Tron: Legacy [review]....by IMTHATDUDE

Tron: Legacy

After decades of chatter, sci-fi geeks have finally gotten what they’ve been clamoring over since Tron first hit the big screen in 1982. A sequel. And we all know how awesome sequels tend to be. Instant Correction: We all know how awesomely LAME sequels tend to be. Tron was no different.

First time feature the film director Joseph Kosinski helms Tron: Legacy, which is written by first time feature film writers Edward Kitsis and Adam Horowitz (they did write for several TV shows including Lost and the inimitable Birds of Prey! If you haven’t seen Birds of Prey, think Cleopatra 2525 but way worse). Jeff Bridges (Crazy Heart, The Big Lebowski) reprises his role as Kevin Flynn, the inventor of Tron. It also stars Garrett Hedlund (Country Strong, Troy), Olivia Wilde (Year One, Alpha Dog & TV’s House) and Bruce Boxleitner (Tron, TV’s Babylon 5). FYI: Legacy does get to boast of one good thing… they saw fit to give a smidget of screen time to one of my babies’ mamas – Christine Adams. Yes, I did say one of, because I have quite the substantial list of candidates ranging from starlets to writers. One day I will post that list, which is always subject to change (eg, Zoe Saldana’s recent departure from the list. Lo Siento, Zoe, but,if it makes it any easier for you, it was a difficult decision).


Here’s the quick and dirty for the sci-curious. Tron is a videogame, but more. It’s a cyber world created by Flynn (Bridges) based on a video game. Flynn’s been missing for over 20 years and left his son Sam (Hedlund) and the rest of the world wondering what happened. In actuality (not a SPOILER) Flynn’s been stuck inside of this cyber world the entire time until Alan (Boxleitner) gets a mysterious message from a disconnected number which accidentally leads Sam to get sucked into the world of Tron. Sam then has to track down his pops and fight his way home. Of course, this is no easy feat. First, Sam has to figure out the rules of this world, which include deadly games for digital survival (which of course has real implications in the real world) In the Tron world, unlike the Matrix, your actual physical body gets thrown inside the program, so if you die, there’s no trace of you homey.

You’re like Jimmy Hoffa or Nicki Minaj’s talent.

People will be wondering where you are for a long time.

If I told you more about the story, I’d be removing what little twisty bits of story the writers and directors pray will keep you in your seat and stop you from walking out or falling asleep.

Obviously, the best part of this movie was the effects. However, that was a little disappointing too. At times, I couldn’t help but think about how George Lucas must feel watching some of these Darth Maul rip-offs flit about the screen. There was anything groundbreaking about the graphics like Avatar and there was nothing incredible about the story or the story telling. It was obvious what would happen, how soon it would happen, and even HOW whatever was going to happen would happen. The only things that make this movie tolerable are the action sequences (which could be better and after 28 years, SHOULD be much better), the Christine Adams sighting, Olivia Wilde and Beau Garrett in their skin tight outfits, and the occasional Dude-isms from Bridges.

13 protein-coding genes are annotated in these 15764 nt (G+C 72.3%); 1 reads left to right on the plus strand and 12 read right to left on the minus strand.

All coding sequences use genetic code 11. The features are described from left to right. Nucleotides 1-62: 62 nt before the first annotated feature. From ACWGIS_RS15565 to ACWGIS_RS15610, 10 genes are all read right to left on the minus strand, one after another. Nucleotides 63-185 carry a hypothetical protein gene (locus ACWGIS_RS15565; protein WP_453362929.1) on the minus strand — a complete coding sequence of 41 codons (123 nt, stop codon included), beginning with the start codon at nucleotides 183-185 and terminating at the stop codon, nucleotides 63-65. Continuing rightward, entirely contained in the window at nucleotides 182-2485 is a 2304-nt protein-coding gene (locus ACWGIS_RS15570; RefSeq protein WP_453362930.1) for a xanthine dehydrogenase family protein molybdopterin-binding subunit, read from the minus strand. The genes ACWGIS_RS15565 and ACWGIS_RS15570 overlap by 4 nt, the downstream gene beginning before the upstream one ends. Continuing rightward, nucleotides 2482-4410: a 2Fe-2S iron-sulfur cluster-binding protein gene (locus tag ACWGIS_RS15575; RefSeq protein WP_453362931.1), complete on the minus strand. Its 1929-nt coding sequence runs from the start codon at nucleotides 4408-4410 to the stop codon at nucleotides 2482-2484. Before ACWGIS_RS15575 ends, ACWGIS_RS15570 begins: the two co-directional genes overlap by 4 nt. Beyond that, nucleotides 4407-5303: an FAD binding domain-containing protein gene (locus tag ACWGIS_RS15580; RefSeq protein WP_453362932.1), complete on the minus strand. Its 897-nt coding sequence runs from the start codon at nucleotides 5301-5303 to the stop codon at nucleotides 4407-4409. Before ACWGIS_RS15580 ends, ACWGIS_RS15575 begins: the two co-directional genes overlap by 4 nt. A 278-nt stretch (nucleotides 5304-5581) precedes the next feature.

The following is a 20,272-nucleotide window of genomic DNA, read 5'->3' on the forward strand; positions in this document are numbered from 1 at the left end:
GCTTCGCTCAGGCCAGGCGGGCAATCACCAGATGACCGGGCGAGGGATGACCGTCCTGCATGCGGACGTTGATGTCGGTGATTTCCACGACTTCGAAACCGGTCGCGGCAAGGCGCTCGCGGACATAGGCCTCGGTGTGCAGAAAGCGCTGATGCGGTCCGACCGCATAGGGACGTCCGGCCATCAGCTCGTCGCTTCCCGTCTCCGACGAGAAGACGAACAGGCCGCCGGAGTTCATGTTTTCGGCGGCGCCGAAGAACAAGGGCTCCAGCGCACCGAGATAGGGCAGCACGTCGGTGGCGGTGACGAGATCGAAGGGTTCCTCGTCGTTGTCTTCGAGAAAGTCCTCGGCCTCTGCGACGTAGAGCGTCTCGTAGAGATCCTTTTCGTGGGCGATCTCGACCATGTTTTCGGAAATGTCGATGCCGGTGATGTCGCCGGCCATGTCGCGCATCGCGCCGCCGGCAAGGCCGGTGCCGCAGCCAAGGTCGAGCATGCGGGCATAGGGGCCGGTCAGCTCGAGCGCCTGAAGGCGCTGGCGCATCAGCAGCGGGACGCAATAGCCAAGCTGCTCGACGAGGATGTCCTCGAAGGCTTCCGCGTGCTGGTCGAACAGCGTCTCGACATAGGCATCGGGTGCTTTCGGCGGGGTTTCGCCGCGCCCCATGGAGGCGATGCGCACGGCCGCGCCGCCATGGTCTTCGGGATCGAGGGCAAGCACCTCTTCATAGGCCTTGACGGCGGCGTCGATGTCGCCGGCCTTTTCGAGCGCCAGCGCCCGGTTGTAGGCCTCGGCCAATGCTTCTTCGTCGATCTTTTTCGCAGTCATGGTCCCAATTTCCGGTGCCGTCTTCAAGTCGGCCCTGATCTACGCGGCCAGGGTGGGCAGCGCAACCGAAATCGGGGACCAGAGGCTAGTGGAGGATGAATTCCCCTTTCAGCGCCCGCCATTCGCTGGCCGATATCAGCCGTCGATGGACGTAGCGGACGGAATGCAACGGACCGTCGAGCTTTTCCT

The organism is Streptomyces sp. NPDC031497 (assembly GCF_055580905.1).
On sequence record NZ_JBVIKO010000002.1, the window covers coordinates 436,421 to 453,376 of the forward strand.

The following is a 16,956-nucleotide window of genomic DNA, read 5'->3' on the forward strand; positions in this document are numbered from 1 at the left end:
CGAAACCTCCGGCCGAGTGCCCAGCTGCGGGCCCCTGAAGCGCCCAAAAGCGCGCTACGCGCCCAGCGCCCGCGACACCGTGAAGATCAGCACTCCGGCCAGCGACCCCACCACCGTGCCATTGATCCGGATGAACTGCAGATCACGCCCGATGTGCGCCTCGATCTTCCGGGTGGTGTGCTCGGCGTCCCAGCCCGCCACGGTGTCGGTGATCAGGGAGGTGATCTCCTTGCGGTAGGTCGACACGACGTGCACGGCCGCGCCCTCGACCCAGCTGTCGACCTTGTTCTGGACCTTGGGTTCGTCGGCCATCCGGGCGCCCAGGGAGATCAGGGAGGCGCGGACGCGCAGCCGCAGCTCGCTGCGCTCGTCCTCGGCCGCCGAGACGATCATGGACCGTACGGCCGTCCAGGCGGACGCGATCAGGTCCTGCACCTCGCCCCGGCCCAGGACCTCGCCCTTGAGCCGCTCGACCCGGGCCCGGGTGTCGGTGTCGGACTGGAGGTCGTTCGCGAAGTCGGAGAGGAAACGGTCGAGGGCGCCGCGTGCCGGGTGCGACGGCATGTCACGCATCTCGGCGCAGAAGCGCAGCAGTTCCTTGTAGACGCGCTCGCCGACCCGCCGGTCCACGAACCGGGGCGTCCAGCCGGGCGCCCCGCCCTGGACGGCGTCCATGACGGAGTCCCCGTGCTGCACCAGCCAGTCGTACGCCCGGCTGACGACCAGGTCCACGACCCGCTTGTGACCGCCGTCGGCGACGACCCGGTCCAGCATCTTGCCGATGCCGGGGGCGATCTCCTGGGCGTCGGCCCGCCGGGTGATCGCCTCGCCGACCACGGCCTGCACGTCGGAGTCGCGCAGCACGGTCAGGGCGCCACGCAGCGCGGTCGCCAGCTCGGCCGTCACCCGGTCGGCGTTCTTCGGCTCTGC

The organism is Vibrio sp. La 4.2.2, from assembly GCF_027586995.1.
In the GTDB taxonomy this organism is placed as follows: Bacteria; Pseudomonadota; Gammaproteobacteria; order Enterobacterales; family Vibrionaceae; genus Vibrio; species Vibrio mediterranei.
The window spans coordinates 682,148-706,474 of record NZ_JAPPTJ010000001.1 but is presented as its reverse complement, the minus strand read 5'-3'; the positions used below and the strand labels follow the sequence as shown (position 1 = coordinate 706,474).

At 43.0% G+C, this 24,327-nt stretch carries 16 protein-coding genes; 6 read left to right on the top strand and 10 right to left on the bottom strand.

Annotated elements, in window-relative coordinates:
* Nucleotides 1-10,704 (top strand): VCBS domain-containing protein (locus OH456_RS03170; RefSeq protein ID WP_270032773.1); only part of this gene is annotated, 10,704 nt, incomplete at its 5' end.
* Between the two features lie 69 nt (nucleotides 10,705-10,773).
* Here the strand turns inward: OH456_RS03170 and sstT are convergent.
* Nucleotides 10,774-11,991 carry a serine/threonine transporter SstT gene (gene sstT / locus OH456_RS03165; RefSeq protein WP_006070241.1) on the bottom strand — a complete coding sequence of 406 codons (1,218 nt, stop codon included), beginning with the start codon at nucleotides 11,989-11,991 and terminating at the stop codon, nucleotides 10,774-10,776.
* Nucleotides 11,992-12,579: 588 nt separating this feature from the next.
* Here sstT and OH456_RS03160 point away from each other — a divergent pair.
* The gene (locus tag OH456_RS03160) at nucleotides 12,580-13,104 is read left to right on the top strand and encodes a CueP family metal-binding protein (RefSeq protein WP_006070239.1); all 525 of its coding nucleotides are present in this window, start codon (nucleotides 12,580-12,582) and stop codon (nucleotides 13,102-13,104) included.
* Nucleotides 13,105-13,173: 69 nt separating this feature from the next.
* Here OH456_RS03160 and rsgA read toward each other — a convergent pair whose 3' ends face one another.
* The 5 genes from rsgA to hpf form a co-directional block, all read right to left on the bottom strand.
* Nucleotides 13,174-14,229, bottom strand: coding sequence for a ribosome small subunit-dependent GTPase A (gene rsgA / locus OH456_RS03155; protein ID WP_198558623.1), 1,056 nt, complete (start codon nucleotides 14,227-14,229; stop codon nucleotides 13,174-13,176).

Also, Disney, it is NOT cool that I couldn’t find the original on DVD anywhere, which made it impossible to remember or figure out why I vaguely recall semi-liking it. I suspect, I probably didn’t like the original anydamnway. I absolutely hate not being able to compare films for continuity, quality, and character development. I think Disney didn’t want people to do that and Netflix is in on it with them. I smell a C-O-N spiracy.

Put in the most simple way I can, if you planned on seeing a good Jeff Bridges movie this season, then you need to go see True Grit (review coming soon).

That Dude gives Tron-Legacy: 2


1. They make crap this pure?
2. Couldn’t be more under-whelmed.
3. Not too shabby, I won’t ask for my money back.
4. Pretty, pretty, pretty, pretty good./Worth the 12 bucks.
5. Why are you reading this and not seeing this movie? Jackass.


  1. I watched the original the morning before going to see the sequel ...I think it made a huge difference. There were a few homages to the original and the continuity was pretty much on point. I think we all liked the original because it took the live action/animation combination to a new level. Also, a lot of the original's plot can be seen as starting points for movies like Terminator and the Matrix. However, I don't think the sequel was all that innovative in terms of plot or cinematography but I'd give it a 3 (and I paid to see it in 3D).

  2. Word, Kev. (Shout out to BK)

    I saw it in 3D, too. I thought the 3D parts weren't worth the extra ducats. The bar for a 3D flick was set too high by Avatar. As for it being the starting points for movies like Terminator and the Matrix - that's fair, but I think it's more like an good uncle. 2001: A Space Odyssey, the original Star Trek, and Alien are all sentient program gone maniacal sci-fi that predate Tron.


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